Access Controls An access control system

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  • Add, remove and manage users who wish to use resources on the network.

  • Allow users to access to the data on the network. This data commonly resides on the server.

  • Allow users to access data found on other network such as the internet.

  • Allow users to access hardware connected to the network.

  • Protect data and services located on the network.

Network operating system features may include:

  • basic support for hardware ports

  • security features such as authentication, authorization, login restrictions, and access control

  • name services and directory services

  • file, print, data storage, backup and replication services

  • remote access

  • system management

  • network administration and auditing tools with graphic interfaces

  • clustering capabilities

  • fault tolerance and high availability


  • JUNOS, used in routers and switches from Juniper Networks.

  • Cisco IOS (formerly "Cisco Internetwork Operating System") is a NOS having a focus on the internetworking capabilities of network devices. It is used on Cisco Systems routers and some network switches.

  • BSD, also used in many network servers.

  • Linux

  • Windows Microsoft server

  • Novell netware


Some device operating systems, including Mac OS X and all versions of Microsoft Windows since Windows 2000, include NOS features. A NOS is an OS that has been specifically written to implement and maintain networks.

Network Protocol

In computing, a protocol is a set of rules which is used by computers to communicate with each other across a network. A protocol is a convention or standard that controls or enables the connection, communication, and data transfer between computing endpoints. In its simplest form, a protocol can be defined as the rules governing the syntax, semantics, and synchronization of communication. Protocols may be implemented by hardware, software, or a combination of the two. At the lowest level, a protocol defines the behavior of a hardware connection.

While protocols can vary greatly in purpose and sophistication, most specify one or more of the following properties:[citation needed]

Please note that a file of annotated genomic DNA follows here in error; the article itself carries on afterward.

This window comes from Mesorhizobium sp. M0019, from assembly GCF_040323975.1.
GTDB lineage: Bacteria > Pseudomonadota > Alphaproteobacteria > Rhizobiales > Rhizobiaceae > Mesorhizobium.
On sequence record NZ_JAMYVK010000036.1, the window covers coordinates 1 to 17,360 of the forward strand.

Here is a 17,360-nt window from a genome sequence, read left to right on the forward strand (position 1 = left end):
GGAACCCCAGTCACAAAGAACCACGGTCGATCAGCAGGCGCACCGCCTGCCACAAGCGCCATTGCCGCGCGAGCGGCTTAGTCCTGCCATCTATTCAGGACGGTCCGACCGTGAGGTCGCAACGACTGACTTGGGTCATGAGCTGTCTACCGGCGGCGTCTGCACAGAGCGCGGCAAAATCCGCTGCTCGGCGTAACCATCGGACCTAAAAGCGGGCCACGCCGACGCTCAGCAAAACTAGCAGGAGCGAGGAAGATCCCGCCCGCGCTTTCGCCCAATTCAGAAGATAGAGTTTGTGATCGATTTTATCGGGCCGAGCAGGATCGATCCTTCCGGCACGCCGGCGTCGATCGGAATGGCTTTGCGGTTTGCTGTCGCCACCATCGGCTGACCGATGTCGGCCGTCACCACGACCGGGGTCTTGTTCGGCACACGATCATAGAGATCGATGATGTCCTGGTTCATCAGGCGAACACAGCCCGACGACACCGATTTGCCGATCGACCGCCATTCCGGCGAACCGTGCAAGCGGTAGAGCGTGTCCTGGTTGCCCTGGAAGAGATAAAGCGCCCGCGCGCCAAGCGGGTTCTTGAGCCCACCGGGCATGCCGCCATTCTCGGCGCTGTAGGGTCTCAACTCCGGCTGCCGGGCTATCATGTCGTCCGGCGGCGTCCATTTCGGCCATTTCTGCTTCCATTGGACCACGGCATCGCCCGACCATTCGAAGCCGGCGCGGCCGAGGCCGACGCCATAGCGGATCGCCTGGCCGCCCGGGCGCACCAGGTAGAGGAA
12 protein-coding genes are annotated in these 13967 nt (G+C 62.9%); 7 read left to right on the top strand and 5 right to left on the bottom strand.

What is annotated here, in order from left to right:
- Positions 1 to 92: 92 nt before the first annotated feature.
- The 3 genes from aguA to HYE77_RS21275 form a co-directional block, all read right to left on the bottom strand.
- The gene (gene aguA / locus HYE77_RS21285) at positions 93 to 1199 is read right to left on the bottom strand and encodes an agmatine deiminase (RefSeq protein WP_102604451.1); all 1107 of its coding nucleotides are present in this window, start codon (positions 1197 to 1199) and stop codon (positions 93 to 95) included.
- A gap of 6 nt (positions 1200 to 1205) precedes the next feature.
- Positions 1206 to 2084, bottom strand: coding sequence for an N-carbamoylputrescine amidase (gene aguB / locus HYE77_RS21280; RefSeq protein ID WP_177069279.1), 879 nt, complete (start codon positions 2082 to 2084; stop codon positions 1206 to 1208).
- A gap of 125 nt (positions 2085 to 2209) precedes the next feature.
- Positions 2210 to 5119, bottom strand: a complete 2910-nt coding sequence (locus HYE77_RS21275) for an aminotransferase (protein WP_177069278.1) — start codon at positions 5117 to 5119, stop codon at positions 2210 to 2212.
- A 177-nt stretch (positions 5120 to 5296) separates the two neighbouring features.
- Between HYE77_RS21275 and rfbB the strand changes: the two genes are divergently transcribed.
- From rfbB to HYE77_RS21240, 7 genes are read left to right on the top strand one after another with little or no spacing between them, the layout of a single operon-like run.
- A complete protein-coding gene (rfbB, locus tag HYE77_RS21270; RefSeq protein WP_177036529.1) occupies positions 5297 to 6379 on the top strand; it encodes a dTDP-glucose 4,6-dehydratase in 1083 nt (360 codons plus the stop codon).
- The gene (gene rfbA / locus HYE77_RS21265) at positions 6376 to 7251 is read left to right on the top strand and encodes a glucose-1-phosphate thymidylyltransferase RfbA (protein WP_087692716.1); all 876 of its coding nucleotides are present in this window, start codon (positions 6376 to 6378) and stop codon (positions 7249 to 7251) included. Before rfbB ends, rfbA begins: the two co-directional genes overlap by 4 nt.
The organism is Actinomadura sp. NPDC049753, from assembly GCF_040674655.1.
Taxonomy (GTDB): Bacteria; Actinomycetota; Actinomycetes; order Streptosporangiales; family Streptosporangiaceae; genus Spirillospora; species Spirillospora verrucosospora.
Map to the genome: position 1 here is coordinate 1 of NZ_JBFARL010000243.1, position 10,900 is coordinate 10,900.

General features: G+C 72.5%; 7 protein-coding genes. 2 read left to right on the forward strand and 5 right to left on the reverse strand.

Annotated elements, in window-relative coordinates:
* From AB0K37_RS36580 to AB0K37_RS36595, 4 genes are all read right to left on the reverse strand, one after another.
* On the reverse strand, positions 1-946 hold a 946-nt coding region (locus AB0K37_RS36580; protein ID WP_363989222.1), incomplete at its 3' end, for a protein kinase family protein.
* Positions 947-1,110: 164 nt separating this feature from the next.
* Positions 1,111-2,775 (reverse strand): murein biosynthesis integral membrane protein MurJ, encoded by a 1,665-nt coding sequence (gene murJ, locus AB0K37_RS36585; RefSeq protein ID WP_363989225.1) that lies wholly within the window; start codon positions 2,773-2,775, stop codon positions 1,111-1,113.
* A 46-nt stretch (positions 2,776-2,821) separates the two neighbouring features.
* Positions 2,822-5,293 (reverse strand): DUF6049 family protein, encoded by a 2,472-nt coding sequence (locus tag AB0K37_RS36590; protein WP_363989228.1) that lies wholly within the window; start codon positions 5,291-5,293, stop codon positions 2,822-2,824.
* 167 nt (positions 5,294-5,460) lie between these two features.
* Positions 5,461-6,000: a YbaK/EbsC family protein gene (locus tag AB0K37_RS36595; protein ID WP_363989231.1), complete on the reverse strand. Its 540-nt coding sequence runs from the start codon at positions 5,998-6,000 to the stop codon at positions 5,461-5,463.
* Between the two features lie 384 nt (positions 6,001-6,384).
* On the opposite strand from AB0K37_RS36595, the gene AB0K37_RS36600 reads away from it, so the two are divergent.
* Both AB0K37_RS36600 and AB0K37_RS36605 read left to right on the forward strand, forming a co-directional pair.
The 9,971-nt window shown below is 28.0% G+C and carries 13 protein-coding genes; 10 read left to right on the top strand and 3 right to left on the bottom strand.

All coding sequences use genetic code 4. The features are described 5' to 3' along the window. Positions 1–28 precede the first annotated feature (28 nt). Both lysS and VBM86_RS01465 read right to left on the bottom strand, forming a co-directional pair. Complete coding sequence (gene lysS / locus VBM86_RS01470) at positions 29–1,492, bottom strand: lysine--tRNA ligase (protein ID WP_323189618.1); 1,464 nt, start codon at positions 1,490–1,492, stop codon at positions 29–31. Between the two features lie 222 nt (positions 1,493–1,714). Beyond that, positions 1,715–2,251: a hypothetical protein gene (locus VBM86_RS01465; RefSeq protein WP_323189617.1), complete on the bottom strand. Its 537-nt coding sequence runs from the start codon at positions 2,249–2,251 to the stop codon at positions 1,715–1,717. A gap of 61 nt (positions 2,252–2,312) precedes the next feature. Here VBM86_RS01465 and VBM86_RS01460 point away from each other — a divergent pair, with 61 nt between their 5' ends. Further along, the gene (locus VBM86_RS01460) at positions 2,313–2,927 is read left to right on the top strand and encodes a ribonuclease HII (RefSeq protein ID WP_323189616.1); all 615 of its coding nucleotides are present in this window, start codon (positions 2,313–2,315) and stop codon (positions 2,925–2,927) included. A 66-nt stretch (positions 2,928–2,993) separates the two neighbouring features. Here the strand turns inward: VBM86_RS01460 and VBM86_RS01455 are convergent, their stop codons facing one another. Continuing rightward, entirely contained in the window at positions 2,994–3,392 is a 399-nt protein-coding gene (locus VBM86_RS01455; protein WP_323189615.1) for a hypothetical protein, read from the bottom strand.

• Detection of the underlying physical connection (wired or wireless), or the existence of the other endpoint or node

  • Handshaking

  • Negotiation of various connection characteristics

  • How to start and end a message

  • Procedures on formatting a message

  • What to do with corrupted or improperly formatted messages (error correction)

  • How to detect unexpected loss of the connection, and what to do next

  • Termination of the session and/or connection.

Network Interface Card

Although other network technologies exist, Ethernet has achieved near-ubiquity since the mid-1990s. Every Ethernet network card has a unique 48-bit serial number called a MAC address, which is stored in ROM carried on the card. Every computer on an Ethernet network must have a card with a unique MAC address. Normally it is safe to assume that no two network cards will share the same address, because card vendors purchase blocks of addresses from the Institute of Electrical and Electronics Engineers (IEEE) and assign a unique address to each card at the time of manufacture.

Whereas network cards used to be expansion cards that plug into a computer bus, the low cost and ubiquity of the Ethernet standard means that most newer computers have a network interface built into the motherboard. These either have Ethernet capabilities integrated into the motherboard chipset or implemented via a low cost dedicated Ethernet chip, connected through the PCI (or the newest PCI Express) bus. A separate network card is not required unless multiple interfaces are needed or some other type of network is used. Newer motherboards may even have dual network (Ethernet) interfaces built-in.

The card implements the electronic circuitry required to communicate using a specific physical layer and data link layer standard such as Ethernet or token ring. This provides a base for a full network protocol stack, allowing communication among small groups of computers on the same LAN and large-scale network communications through routable protocols, such as IP.


In data communication, a physical network node may either be a data circuit-terminating equipment (DCE) such as a modem, hub, bridge or switch; or a data terminal equipment (DTE) such as a digital telephone handset, a printer or a host computer, for example a router, a workstation or a server.

If the network in question is a LAN or WAN, every LAN or WAN node (that are at least data link layer devices) must have a MAC address. Examples are computers, packet switches and ADSL modem (with Ethernet interface). Note that a hub constitutes a physical network node, but not a LAN node in this sense, since a hubbed network logically is a bus network. Analogusly, a repeater or PSTN modem (with serial interface) are physical network nodes but not LAN nodes in this sense.

If the network in question is the Internet, many physical network nodes are host computers, also known as Internet nodes, identified by an IP address, and all hosts are physical network nodes. However, datalink layer devices such as switches, bridges and WLAN access points do not have an IP host address (except sometimes for administrative purposes), and are not considered as Internet nodes, but as physical network nodes or LAN nodes.

If the network in question is a distributed system, the nodes are clients, servers or peers. In a peer-to-peer or overlay network, nodes that actively route data for the other networked devices as well as themselves are called supernodes.